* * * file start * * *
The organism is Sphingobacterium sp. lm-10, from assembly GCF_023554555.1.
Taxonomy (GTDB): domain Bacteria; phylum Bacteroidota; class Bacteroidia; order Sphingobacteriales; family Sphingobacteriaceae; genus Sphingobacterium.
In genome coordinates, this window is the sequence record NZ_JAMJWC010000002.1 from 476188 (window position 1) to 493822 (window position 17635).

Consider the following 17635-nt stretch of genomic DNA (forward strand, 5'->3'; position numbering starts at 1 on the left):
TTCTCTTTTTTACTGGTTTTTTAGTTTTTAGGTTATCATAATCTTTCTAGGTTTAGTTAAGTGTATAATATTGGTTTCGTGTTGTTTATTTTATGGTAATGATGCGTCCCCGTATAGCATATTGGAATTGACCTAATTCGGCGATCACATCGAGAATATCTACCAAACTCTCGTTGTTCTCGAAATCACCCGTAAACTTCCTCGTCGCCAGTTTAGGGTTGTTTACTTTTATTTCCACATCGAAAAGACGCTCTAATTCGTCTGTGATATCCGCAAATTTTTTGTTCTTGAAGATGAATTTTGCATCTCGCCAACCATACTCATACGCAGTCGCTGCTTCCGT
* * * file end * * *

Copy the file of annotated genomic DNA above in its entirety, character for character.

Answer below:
The organism is Sphingobacterium sp. lm-10, from assembly GCF_023554555.1.
Taxonomy (GTDB): domain Bacteria; phylum Bacteroidota; class Bacteroidia; order Sphingobacteriales; family Sphingobacteriaceae; genus Sphingobacterium.
In genome coordinates, this window is the sequence record NZ_JAMJWC010000002.1 from 476188 (window position 1) to 493822 (window position 17635).

Consider the following 17635-nt stretch of genomic DNA (forward strand, 5'->3'; position numbering starts at 1 on the left):
TTCTCTTTTTTACTGGTTTTTTAGTTTTTAGGTTATCATAATCTTTCTAGGTTTAGTTAAGTGTATAATATTGGTTTCGTGTTGTTTATTTTATGGTAATGATGCGTCCCCGTATAGCATATTGGAATTGACCTAATTCGGCGATCACATCGAGAATATCTACCAAACTCTCGTTGTTCTCGAAATCACCCGTAAACTTCCTCGTCGCCAGTTTAGGGTTGTTTACTTTTATTTCCACATCGAAAAGACGCTCTAATTCGTCTGTGATATCCGCAAATTTTTTGTTCTTGAAGATGAATTTTGCATCTCGCCAACCATACTCATACGCAGTCGCTGCTTCCGT